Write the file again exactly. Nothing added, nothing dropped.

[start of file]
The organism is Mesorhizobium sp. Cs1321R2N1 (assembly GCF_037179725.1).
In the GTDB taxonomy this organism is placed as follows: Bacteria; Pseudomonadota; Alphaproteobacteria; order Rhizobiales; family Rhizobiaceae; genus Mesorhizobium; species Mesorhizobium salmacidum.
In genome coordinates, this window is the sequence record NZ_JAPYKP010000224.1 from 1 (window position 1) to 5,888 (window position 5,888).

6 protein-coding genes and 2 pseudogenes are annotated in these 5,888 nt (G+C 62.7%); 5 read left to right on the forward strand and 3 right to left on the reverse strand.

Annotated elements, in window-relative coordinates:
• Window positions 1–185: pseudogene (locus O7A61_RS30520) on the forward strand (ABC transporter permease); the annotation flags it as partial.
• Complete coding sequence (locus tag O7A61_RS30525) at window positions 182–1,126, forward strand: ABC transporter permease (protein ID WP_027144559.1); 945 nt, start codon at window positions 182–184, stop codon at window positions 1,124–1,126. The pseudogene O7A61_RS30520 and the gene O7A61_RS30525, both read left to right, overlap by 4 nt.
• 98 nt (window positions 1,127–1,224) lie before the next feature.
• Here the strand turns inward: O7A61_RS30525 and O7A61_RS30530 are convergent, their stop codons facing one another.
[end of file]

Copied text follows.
The organism is Mesorhizobium sp. Cs1321R2N1 (assembly GCF_037179725.1).
In the GTDB taxonomy this organism is placed as follows: Bacteria; Pseudomonadota; Alphaproteobacteria; order Rhizobiales; family Rhizobiaceae; genus Mesorhizobium; species Mesorhizobium salmacidum.
In genome coordinates, this window is the sequence record NZ_JAPYKP010000224.1 from 1 (window position 1) to 5,888 (window position 5,888).

6 protein-coding genes and 2 pseudogenes are annotated in these 5,888 nt (G+C 62.7%); 5 read left to right on the forward strand and 3 right to left on the reverse strand.

Annotated elements, in window-relative coordinates:
• Window positions 1–185: pseudogene (locus O7A61_RS30520) on the forward strand (ABC transporter permease); the annotation flags it as partial.
• Complete coding sequence (locus tag O7A61_RS30525) at window positions 182–1,126, forward strand: ABC transporter permease (protein ID WP_027144559.1); 945 nt, start codon at window positions 182–184, stop codon at window positions 1,124–1,126. The pseudogene O7A61_RS30520 and the gene O7A61_RS30525, both read left to right, overlap by 4 nt.
• 98 nt (window positions 1,127–1,224) lie before the next feature.
• Here the strand turns inward: O7A61_RS30525 and O7A61_RS30530 are convergent, their stop codons facing one another.